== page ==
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Comment Re:Tesla is gonna take over - believe me folks... (Score 1, Interesting) 31

It's actually not all that expensive to add electric to the parking area, when it's properly planned. A new circuit would be run from the electric utility mains to a new transformer, which would run to a central charge controller that would in-turn supply power to receptacles or whatever at each parking space. If they have to run individual conduits to each stall or each pair of stalls they will, or they may rely on larger cables and intelligent devices on individual breakers at each spot, with some kind of data communication back to the central charge controller to log the energy drawn.

Obviously this works best where apartments have covered parking since the canopy structure acts as the mounting for the conduit and the whole system is at least partially out of the weather. Most apartments around where I live are like this, with assigned spots to given units.

Is there a security protocol for charging? It would be convenient to just be able to pull-in to one's spot and plug in and have the controller recognize the valid car, so that the person whose spot it is doesn't get billed if someone else parks and attempts to charge there while the rightful tenant is away.

Comment Re:Tesla is gonna take over - believe me folks... (Score 2) 31

It's going to be awhile before it's under $30,000. They're projecting $35,000 for the entry-level models, presumably with fairly short ranges and lower power output levels compared to what most electric car buyers will actually want.

If the Model 3 proves as successful as they're hoping then I expect other car manufacturers to look increasingly toward electrics, but I doubt that conventional internal combustion vehicles will be entirely out of production by the end of my lifetime. There are too many situations where a vehicle doesn't have access to the power grid when it needs fuel, or too many situations when a vehicle needs more range without recharge-delay to spell the complete end of the gasoline or diesel engine in passenger cars and light trucks, and then there's the cost factor. Right now it appears to cost more to manufacture an electric than a gasoline-burning veihlcle. This becomes especially important in the low-end, where buyers that want new cheap cars shop. Until that market is satisfied then I don't see the end of ICE powerplants on the horizon.

Comment Re:Ten Cent will rob them blind (Score 3, Informative) 31

It depends on what Tencent is allowed access to.

The company that my wife works for was bought by a foreign company and that foreign company is basically only allowed its share of the profits as an owner. For anything else it wants, it has to "buy" the information as part of a product transaction just like any other company, and even the executives of the foreign owners are not allowed uncontrolled access to the facility.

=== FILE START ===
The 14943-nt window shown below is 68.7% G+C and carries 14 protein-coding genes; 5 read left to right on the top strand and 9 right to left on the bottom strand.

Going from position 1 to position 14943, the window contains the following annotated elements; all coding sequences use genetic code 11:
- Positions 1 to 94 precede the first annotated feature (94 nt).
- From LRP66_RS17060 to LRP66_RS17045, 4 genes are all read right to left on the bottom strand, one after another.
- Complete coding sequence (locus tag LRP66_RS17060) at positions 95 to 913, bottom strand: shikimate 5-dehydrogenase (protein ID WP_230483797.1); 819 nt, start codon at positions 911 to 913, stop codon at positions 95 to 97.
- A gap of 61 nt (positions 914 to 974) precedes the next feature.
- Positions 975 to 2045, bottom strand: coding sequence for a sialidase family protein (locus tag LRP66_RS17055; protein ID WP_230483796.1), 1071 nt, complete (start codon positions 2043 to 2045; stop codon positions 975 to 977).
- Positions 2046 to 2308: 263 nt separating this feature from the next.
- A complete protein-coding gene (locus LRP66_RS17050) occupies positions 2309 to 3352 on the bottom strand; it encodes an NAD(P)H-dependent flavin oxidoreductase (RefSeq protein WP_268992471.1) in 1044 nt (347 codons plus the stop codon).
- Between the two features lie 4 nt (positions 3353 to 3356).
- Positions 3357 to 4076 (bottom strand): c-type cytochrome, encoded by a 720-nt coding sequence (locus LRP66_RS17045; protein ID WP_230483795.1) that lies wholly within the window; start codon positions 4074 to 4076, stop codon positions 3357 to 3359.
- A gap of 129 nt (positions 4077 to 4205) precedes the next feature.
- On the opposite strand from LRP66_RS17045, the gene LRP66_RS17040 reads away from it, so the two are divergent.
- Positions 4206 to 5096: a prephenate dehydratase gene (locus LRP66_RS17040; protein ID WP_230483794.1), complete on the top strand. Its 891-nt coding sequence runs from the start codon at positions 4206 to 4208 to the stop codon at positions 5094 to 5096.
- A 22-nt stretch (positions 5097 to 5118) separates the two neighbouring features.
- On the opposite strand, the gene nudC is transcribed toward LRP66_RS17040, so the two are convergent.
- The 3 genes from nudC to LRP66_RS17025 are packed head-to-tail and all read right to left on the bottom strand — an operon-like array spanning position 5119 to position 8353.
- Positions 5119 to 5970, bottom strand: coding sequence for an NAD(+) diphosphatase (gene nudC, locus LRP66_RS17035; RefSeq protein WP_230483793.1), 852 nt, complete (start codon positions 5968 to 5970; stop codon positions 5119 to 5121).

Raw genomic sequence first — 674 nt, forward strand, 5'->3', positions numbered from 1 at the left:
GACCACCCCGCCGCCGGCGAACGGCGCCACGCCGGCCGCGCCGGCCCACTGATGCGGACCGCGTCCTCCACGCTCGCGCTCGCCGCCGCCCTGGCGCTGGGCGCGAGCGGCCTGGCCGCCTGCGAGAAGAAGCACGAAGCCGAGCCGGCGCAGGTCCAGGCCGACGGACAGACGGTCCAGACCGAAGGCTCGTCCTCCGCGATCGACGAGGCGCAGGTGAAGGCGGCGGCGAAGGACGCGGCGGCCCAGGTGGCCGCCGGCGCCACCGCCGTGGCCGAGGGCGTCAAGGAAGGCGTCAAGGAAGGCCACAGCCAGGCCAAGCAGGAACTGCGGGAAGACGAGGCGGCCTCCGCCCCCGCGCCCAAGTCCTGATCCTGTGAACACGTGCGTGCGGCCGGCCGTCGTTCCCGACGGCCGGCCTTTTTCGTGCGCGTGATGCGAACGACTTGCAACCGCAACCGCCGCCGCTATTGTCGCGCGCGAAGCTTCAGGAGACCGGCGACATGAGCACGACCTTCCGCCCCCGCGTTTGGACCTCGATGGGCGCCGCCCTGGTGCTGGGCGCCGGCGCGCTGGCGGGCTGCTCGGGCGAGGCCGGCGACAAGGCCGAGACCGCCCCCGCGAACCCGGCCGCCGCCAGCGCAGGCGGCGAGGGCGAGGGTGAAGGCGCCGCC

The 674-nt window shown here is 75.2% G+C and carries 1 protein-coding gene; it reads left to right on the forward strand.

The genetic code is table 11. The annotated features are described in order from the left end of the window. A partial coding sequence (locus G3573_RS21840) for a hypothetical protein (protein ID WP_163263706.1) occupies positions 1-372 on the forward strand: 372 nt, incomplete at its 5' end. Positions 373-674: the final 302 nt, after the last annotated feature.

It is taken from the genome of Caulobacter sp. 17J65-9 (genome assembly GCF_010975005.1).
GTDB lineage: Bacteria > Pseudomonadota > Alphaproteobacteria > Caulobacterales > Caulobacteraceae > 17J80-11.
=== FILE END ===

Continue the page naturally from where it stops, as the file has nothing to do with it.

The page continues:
Comment Re:So to sum up (Score 1) 555

I look at the border smuggling as a different ball of wax, mostly because if the authorities chose to, they could search basically any vehicle crossing the border that they want to, suspicious or not. The border checkpoint itself acts as a pre-existing roadblock to make the burden to conduct the search or to find suspect vehicles much lower.

On the open road away from the frontier regions where the border patrol has no jurisdiction or at least no enforcement arm, you're reliant on FBI as a federal police force, and on the various state and local agencies. If a smuggler's vehicle looks like anyone else's vehicle and sticks to the interstates and avoids stopping at roadside places where it would be subject to a random dog sniff test then it should be pretty hard to find a smuggler without a tipoff, if the car is in good repair and the driver isn't stupid.

Comment Re:Good (Score 1) 288

Unfortunately that "mystery" has to have a good payoff. As much as I enjoyed most of the Ron Moore version of Battlestar Galactica I was rather let down by how it ended. Granted, the last season was marred by another strike (writers? Can't remember) and the whole premise got screwed up, but the end itself with how imaginary #6 and imaginary Baltar worked just didn't do it for me.

One of the strengths that a show like Star Trek and TNG enjoyed was that since the ship moved from place to place, the story could center around the events at whatever port they called upon. They did not have to build toward anything in particular as long as the writing and acting was good, and a regular viewer could take-in character development with the regular ensemble cast without having to see that it was going anywhere in particular.

When I look at DS9, and especially Voyager though, the problems with long-running arcs become clear, especially when they realize that an arc or a string of serials is not working out and gets aborted or changed. The show loses focus. In DS9's case they had enough syndicated ratings (remember it wasn't a UPN show) to keep going, and for Voyager, UPN itself was struggling and that show was its only even close to bright spot so it soldiered on even when it was bad.

Comment Re:The Real Question (Score 1) 229

Probably because of techniques to manufacture the raw materials for the core, techniques to wind the core, techniques to develop the material for the casing, techniques to actual extrude or cast that casing, and the design that went into the the dimple pattern itself.